Wednesday, November 14, 2007

Chew on This

Someone once described irony as a metallic, bitter taste. Being one who has always believed that words have flavor (and they do, but more on that in another post, another day), I loved that analogy.

Fast forward to lunch today. I snagged some yakisoba from the teriyaki joint next door to where I work. The noodles were darned tasty, and hot, and comforting on a cold and rather frustrating, and overly busy business day. I took a few minutes away from the menacing stack of paper on my desk to email a couple of friends while I plied my chopsticks around in the noodles. I told my friend Kin what I was having for lunch and that, "I really love eating with chopsticks. Is that weird for a white American girl..?"

Kin wrote back, "You are one up on me there... using chopsticks. I am almost useless around chopsticks. Really weird for a middle aged Asian guy. I'd rather use a fork any day. So if I treat you to lunch at a Chinese restaurant, don't be alarmed if I look lost."

I laughed so hard I about shot noodles out of my nose for the second time in my life.

Yes, you read it right. Second Time. I happen to hold the Three Noodle (plus a chicken chunk) Spew Record. When I was six years old, my sister, Nancy and I were sitting at the counter eating Campbell's Chicken Noodle Soup for lunch. Nancy, who always tried to get the best of me as a kid, was (as usual) teasing me mercilessly. I was trying very hard, as my normally wise Mother foolishly suggested, to ignore her. It almost worked... so close to working... thisclose. I hoisted a big spoonful of soup into my mouth, clamped my lips shut, stared straight ahead, and then she did it. In an impeccably timed moment of brilliance, she made some biting comment that was also truly funny. I couldn't open my mouth to laugh, it was full of hot soup and noodles! So, they found the next best exit point as I snorted with laughter. Right out of my nose and back into the bowl. Nancy absolutely pealed with laughter, and I got in trouble for goofing around(!), making a mess, and ruining my bowl of soup with spewage.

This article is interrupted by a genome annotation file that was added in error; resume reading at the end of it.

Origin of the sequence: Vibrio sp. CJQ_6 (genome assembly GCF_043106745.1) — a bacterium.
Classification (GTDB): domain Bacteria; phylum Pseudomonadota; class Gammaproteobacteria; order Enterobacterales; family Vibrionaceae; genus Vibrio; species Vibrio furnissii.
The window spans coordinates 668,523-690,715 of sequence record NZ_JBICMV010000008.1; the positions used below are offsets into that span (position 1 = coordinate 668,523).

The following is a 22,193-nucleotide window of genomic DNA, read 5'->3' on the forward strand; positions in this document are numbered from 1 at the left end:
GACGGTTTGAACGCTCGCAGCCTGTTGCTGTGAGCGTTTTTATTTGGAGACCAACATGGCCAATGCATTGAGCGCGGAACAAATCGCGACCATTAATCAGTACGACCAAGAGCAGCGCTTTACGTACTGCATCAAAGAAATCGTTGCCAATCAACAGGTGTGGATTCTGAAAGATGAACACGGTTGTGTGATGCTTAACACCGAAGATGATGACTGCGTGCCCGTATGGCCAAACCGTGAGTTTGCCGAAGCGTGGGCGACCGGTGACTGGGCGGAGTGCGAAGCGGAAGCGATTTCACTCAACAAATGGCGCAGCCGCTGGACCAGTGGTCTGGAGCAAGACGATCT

If you ever dine with the two of us, fair warning. You'll likely hear Nancy's version of the story (which is pretty much the same as mine, but includes the pealing laughter all over again), and you'll also probably hear about the time I was sleep walking and peed in the closet (hey, I was four years old!). It's really all she has on me any more. I've found acceptance; I've come to peace with it. My left eye hardly even twitches any more when she's around.

By the way, she'll be here for Thanksgiving next week. Neither soup nor noodles are on the menu.

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